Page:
Is there anything to Object to with Mr and Miss Wimbledon?


Josh Richards and Sam Smith investigate a compelling competition


By Josh Richards and Sam Smith

The bank-holiday weekend is over but its weather is certainly lingering on.

Yet beyond the gloom of a damp Tuesday evening there is the promise of sparkling entertainment at the fourth annual Mr and Miss Wimbledon contest.

Throw in a free dinner and glass of champagne and suddenly things are looking a lot more promising.

While we sit and squabble over the merits of the Chimichanga versus the Lasagne, there is a far more contentious issue present in the Tapanco restaurant on Hartfield Road that is impossible to ignore.

An issue that exists not only in SW19, but one that is part of society wherever you go in the world. An issue that just a few days ago was the subject of lawsuit being filed in New York against Citibank.  An issue that has led to continuing protests from the human rights organisation Object, who campaign for equality and safety for women and girls.

We are of course talking about sexism.

The contestants entering the event over the three previous years have had to meet strict age, height and weight requirements in order to enter the contest marketed as judging ‘beauty with talent’.

Pressure from Object though, has led organiser Mark McGough to re-brand the whole event, removing the word ‘beauty’ and incorporating a Mr Wimbledon to be crowned alongside Miss Wimbledon.

Even the entry requirements have been relaxed to the extent where the girls must simply be over 18.

Mary Ensell, a member of Object, is pleased to finally see changes to the format of the contest in principle, but is not convinced that in practice much has changed at all.

“Although the organisers have made some positive changes to the event we feel that essentially the contest is still the same,” said Ms Ensell.

“We feel that the changes that have been made are very superficial, a facade behind which to hide the truth of the event – it is sexist and insulting.

“The finalists that the organisers selected were all young, thin and of model appearance and the prizes were a modelling boot camp and a modelling contract.”

It is hard to disagree with this point of view as the list of contestants is handed out.

A grand total of two men have entered the Mr Wimbledon contest, and the five entrants battling it out to be Miss Wimbledon certainly appear to tick all the boxes that would have made them eligible to enter Mr McGough’s contest in previous years.

However, when quizzed on the notion that his event could be deemed to be sexist, the organiser defended the contest and dismissed the idea.

“The main thing is just doing a fun night. We want to distance ourselves from beauty contests we’re more about the talent and doing something fun in Wimbledon,” said Mr McGough.

“We focus on the talent, we focus on doing fun things. We don’t have a bikini round there’s nothing sexist, we’re about entertaining people in a restaurant

“The feminists cling onto the fact we’re using ‘miss’. That’s the only thing that there is. If you ask an ordinary girl on the street if you put ‘miss’ in front of your name is that sexist? No it’s not.”

However, Ms Ensell hit back at these claims: “The prefix ‘miss’ was the least of our worries.

“Our main concerns were objectifying women, condoning them being judged on their appearance.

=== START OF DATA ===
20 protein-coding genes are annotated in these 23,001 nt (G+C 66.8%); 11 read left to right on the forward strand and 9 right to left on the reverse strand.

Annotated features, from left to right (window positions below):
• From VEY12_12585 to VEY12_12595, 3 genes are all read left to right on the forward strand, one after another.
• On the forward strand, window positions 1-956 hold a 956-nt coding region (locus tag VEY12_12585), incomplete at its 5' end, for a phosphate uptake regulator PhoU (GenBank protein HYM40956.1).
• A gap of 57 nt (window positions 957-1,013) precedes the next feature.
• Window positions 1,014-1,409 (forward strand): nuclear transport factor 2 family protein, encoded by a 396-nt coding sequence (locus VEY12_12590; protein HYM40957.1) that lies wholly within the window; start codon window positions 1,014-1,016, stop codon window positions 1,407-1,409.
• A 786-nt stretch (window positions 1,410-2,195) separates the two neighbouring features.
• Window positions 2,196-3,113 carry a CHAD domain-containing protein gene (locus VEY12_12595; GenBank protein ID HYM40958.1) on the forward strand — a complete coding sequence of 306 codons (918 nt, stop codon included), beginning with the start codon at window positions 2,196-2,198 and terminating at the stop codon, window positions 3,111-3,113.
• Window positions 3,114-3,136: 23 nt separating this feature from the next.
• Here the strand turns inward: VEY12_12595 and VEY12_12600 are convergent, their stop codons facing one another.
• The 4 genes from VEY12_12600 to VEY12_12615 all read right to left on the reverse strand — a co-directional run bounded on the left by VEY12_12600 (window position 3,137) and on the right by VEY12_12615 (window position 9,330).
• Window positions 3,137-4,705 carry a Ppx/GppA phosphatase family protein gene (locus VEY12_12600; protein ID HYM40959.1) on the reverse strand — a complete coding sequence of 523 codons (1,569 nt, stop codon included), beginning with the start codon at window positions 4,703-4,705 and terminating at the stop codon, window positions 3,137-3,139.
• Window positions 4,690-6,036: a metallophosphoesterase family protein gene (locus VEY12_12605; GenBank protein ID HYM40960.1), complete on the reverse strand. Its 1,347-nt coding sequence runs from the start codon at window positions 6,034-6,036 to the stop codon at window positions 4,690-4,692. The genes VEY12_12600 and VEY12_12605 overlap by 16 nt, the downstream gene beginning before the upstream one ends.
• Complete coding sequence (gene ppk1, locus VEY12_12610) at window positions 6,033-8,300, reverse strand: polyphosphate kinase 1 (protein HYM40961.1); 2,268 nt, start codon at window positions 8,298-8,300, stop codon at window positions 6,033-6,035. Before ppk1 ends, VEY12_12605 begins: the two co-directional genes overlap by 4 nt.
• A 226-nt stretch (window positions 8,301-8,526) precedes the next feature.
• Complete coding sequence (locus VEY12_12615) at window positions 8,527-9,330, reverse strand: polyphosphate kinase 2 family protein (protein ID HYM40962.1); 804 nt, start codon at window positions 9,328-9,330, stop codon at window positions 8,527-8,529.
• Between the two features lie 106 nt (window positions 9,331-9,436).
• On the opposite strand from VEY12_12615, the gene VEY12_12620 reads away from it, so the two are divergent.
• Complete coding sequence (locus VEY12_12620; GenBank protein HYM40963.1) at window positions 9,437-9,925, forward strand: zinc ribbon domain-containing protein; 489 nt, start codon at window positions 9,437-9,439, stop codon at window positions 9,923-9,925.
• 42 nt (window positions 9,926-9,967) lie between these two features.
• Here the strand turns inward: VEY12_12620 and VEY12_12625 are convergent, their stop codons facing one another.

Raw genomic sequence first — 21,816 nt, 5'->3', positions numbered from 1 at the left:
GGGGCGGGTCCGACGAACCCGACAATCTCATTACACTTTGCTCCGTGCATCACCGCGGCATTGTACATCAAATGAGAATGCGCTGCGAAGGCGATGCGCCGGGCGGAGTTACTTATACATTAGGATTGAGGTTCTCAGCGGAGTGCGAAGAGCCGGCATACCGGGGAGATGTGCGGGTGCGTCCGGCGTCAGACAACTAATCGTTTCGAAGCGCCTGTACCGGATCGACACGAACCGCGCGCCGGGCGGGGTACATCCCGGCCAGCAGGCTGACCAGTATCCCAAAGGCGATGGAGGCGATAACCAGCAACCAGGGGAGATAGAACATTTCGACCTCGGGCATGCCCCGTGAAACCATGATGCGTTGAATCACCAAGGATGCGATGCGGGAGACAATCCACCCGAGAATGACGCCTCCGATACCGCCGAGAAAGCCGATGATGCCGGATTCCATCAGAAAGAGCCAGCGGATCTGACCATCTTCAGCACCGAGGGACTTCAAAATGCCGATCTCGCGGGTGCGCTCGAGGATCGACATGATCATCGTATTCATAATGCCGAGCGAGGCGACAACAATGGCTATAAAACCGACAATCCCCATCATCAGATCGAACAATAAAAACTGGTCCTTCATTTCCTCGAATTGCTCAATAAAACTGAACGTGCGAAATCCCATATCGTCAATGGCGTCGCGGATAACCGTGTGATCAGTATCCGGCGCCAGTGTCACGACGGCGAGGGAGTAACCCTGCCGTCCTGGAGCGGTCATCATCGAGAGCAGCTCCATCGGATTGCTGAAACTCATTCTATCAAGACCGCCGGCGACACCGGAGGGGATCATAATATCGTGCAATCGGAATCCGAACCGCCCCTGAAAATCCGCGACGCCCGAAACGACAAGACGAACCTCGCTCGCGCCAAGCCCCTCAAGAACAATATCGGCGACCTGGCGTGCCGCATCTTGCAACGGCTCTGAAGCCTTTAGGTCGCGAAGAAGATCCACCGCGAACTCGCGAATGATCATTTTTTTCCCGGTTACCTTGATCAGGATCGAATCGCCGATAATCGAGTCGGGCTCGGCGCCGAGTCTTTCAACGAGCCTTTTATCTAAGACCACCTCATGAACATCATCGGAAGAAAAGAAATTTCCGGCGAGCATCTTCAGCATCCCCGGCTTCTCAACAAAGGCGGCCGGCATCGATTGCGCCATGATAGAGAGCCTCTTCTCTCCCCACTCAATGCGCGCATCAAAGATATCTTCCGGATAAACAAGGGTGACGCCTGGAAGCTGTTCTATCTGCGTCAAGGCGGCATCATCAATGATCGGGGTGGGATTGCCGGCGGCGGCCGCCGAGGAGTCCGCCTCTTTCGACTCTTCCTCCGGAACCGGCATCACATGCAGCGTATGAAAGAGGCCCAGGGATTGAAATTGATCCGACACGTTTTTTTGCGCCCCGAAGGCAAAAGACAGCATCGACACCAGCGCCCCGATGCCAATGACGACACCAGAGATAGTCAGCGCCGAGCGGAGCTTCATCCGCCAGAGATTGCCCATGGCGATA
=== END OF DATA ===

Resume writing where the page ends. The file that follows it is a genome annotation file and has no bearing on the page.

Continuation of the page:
“The present media misrepresentation of women is oppressive and harmful and we want the world to know that not only are all women beautiful, but that beauty is not automatically their most valuable attribute.”

On the night itself Object had planned a protest, but this did not materialise.

“We aborted the protest as we decided it would be difficult to get our message across to people on the street now that the event was mixed, even though we feel the men were tokens to appease the outcry,” said Ms Ensell.

So, was all this simply much-ado-about-nothing? Who better to judge than those present on the night?

“I did look into it before I accepted the invitation,” said recently elected Mayor of Merton, Oonagh Moulton.

“One of the things I was looking into was the makeup of the event and who had been invited.

“I certainly wouldn’t have been associated with something where people were parading in swimsuits or whatever, but when you are promoting certain talent be it music, art or sport I think that is to be commended and I think maybe it’s why the feminists aren’t here tonight.

“Just because something is called Miss Wimbledon doesn’t mean that it’s purely a beauty contest. Merton has some extraordinary talent and I think that this is a positive event,” she said.

On the night, the winner of the People’s Choice Award, was Ayme-Leigh Brown, a 26-year-old actress from Wimbledon, who was adamant this was purely a talent contest: “This is not about beauty, this is something different.

“It is not about me winning it is just about entering, the night has been a lot of fun.”

Judge Carly Stratton, 2008 winner of reality TV show Shipwrecked, agreed with these sentiments.

“To say this is sexist, I think is rubbish. None of the acts were based on beauty. That is why they wanted to take part in the competition. Not once have the judges been asked to look at what they look like,” said Miss Stratton.

So where does all that leave us?

The idea of a talent contest being based on beauty is something that clearly even the event’s organiser has had to think twice about.

Object have successfully campaigned for changes to be made, and this year’s contest certainly appeared to be more about good clean fun than anything else.

While the event’s title may be a little unfortunate, as long as girls still apply to enter and members of the public still pay to watch, then it seems the Miss Wimbledon contest may be here to stay.

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